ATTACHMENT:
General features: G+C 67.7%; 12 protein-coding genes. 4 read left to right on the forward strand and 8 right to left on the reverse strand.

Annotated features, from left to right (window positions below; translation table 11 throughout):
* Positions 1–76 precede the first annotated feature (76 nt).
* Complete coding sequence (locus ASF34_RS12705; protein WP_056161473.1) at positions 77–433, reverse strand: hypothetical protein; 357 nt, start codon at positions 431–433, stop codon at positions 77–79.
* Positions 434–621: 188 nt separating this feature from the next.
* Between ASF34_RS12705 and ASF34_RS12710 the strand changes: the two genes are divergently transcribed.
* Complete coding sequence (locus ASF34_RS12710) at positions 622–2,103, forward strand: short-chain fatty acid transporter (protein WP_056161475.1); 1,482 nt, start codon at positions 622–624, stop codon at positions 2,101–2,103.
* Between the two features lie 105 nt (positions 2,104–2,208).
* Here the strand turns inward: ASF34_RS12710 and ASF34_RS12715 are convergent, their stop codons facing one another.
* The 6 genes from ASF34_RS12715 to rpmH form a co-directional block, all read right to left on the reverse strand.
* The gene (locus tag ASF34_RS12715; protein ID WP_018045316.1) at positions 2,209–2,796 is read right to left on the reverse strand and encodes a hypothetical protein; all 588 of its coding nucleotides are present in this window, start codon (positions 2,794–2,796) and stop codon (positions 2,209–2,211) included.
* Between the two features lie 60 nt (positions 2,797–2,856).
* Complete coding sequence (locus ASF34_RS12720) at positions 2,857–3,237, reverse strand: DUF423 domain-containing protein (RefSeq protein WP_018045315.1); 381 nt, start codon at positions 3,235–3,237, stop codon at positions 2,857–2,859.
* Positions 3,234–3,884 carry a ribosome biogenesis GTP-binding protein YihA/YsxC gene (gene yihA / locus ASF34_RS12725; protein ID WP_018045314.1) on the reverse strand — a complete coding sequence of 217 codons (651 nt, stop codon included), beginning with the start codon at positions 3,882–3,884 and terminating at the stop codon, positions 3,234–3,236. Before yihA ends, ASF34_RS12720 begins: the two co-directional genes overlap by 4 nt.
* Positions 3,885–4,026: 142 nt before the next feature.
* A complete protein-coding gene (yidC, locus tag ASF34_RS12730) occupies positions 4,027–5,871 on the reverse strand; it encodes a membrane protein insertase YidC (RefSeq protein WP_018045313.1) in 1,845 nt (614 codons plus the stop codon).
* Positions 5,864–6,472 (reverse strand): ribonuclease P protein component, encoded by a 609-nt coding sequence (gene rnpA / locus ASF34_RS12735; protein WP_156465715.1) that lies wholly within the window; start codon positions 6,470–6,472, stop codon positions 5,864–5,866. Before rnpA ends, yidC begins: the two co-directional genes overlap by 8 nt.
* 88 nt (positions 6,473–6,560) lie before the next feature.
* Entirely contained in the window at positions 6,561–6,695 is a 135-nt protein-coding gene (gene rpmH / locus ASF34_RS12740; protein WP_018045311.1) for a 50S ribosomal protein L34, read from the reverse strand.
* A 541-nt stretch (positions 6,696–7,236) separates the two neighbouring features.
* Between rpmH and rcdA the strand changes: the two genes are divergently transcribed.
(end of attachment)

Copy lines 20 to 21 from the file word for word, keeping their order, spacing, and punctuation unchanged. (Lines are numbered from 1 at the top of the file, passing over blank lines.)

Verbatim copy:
* A 541-nt stretch (positions 6,696–7,236) separates the two neighbouring features.
* Between rpmH and rcdA the strand changes: the two genes are divergently transcribed.